Many of us chose Tehachapi because of its unspoiled and rugged beauty. Those same reasons plus the remoteness of our mountain region require us to be prepared for disasters so we can be resilient, as in better able to recover.

It has been said for years that disasters are a matter of “if,” and not “when” it will affect your family. Our beautiful scenery and isolation could work against us in the face of a wildfire or local earthquake. Your Greater Tehachapi Valley Community Emergency Response Team offers four ways to meet these challenges before disaster strikes.


The first thing the professionals say to do is put together your family’s disaster kit with the important paperwork, simple tools, flashlights, water, food, cash, etc. But how many of us have done this? Or have we updated them over time and as our needs change? FEMA’s offers a list for you to start with and then personalize for your current situation. Do you need items for a baby? Prescription medicines or eyeglasses? Items for animals, such as a trailer or kennel as well as their food, identification and medicines? Don’t forget a kit for your work and cars.


As important as having a kit is to have a plan of what to do, where to go, and how to communicate with those who need to know what’s happened. Communications will clog up fast after a disaster. Texting is typically the best way to get a message through. FEMA’s has a family emergency plan including communications plan templates and resources.

Kern County Fire has a sheet on planning for evacuations at


With homes spread out into the surrounding mountains, many of our roads could be lined up with evacuees. It only takes one car or trailer to become stuck to strand everyone behind them, eliminating that escape route. Check with your local district to learn the evacuation routes. The best chance of safeguarding yourself, family and animals of the danger is to evacuate early, before evacuations are announced, especially if additional time is needed.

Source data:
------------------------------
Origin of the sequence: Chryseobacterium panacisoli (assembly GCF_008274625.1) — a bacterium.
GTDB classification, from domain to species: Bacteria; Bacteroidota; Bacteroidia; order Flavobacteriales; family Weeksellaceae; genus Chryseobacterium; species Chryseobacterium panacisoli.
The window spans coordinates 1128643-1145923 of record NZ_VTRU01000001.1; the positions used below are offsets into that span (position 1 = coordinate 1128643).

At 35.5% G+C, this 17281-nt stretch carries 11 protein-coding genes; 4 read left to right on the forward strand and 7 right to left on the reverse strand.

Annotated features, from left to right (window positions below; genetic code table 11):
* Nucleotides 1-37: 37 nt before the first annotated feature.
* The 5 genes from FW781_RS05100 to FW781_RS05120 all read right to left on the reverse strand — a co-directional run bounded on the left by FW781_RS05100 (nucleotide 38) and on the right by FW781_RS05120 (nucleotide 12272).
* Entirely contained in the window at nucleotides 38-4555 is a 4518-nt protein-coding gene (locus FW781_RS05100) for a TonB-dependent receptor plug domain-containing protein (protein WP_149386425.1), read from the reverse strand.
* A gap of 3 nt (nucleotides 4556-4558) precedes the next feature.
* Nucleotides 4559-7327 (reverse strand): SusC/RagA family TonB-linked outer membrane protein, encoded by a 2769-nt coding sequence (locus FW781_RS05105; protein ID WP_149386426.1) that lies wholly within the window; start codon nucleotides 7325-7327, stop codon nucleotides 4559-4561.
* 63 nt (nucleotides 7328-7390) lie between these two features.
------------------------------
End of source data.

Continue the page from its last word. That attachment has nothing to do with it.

As a reminder, keep your property’s weeds under control to reduce extreme fire hazards.


Kern County uses Ready Kern for geographically specific notifications across the County. Sign up at

Most of the communities in the region use Nixle for emergency notifications. Bear Valley Springs uses Code Red. Your community’s website has the signup information. CERT recommends you sign up for all the notifications because disasters don’t respect boundaries.

The Emergency Alert System in the County uses KUZZ 550 AM, KUZZ 107.9 FM, and KERO TV 23. Tune in to one of those stations for the latest announcements during a disaster.

A large part of being informed is to take training. The Greater Tehachapi Valley CERT offers training for everyday people like you to learn what to do before, during and after a disaster. Sign up for the training notifications at


Planning for a disaster may not be exciting, but is one of the most important tasks for your family’s safety. The more you can prepare today, without stress, the better your chances of success are going to be.

This article was provided by the Greater Tehachapi Valley Community Emergency Response Team, which under the sponsorship of KCFD, is committed to helping prepare all of Tehachapi for disasters. Follow Tehachapi CERT on Facebook or visit